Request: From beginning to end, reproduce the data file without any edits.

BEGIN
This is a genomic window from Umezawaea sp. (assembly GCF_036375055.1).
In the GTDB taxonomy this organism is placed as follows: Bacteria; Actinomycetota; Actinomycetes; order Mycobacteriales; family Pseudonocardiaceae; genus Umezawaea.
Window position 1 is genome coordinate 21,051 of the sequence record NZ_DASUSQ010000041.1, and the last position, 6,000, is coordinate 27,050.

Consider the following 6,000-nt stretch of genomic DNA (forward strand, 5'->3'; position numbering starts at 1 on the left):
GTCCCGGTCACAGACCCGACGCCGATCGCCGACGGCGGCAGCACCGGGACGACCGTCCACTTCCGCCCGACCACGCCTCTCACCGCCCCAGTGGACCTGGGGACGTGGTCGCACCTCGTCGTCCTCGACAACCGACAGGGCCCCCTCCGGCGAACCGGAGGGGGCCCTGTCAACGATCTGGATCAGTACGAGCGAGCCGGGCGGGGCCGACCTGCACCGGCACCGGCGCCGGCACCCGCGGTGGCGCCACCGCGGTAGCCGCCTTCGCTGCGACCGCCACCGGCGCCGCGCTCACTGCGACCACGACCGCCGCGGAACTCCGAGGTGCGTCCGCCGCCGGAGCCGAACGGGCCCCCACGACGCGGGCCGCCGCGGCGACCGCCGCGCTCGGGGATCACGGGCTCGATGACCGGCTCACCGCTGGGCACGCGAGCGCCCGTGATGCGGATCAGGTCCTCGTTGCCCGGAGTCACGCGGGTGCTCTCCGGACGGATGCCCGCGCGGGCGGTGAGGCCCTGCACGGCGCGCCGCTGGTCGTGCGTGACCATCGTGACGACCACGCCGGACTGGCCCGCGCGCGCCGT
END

This is a genomic window from Umezawaea sp. (assembly GCF_036375055.1).
In the GTDB taxonomy this organism is placed as follows: Bacteria; Actinomycetota; Actinomycetes; order Mycobacteriales; family Pseudonocardiaceae; genus Umezawaea.
Window position 1 is genome coordinate 21,051 of the sequence record NZ_DASUSQ010000041.1, and the last position, 6,000, is coordinate 27,050.

Consider the following 6,000-nt stretch of genomic DNA (forward strand, 5'->3'; position numbering starts at 1 on the left):
GTCCCGGTCACAGACCCGACGCCGATCGCCGACGGCGGCAGCACCGGGACGACCGTCCACTTCCGCCCGACCACGCCTCTCACCGCCCCAGTGGACCTGGGGACGTGGTCGCACCTCGTCGTCCTCGACAACCGACAGGGCCCCCTCCGGCGAACCGGAGGGGGCCCTGTCAACGATCTGGATCAGTACGAGCGAGCCGGGCGGGGCCGACCTGCACCGGCACCGGCGCCGGCACCCGCGGTGGCGCCACCGCGGTAGCCGCCTTCGCTGCGACCGCCACCGGCGCCGCGCTCACTGCGACCACGACCGCCGCGGAACTCCGAGGTGCGTCCGCCGCCGGAGCCGAACGGGCCCCCACGACGCGGGCCGCCGCGGCGACCGCCGCGCTCGGGGATCACGGGCTCGATGACCGGCTCACCGCTGGGCACGCGAGCGCCCGTGATGCGGATCAGGTCCTCGTTGCCCGGAGTCACGCGGGTGCTCTCCGGACGGATGCCCGCGCGGGCGGTGAGGCCCTGCACGGCGCGCCGCTGGTCGTGCGTGACCATCGTGACGACCACGCCGGACTGGCCCGCGCGCGCCGT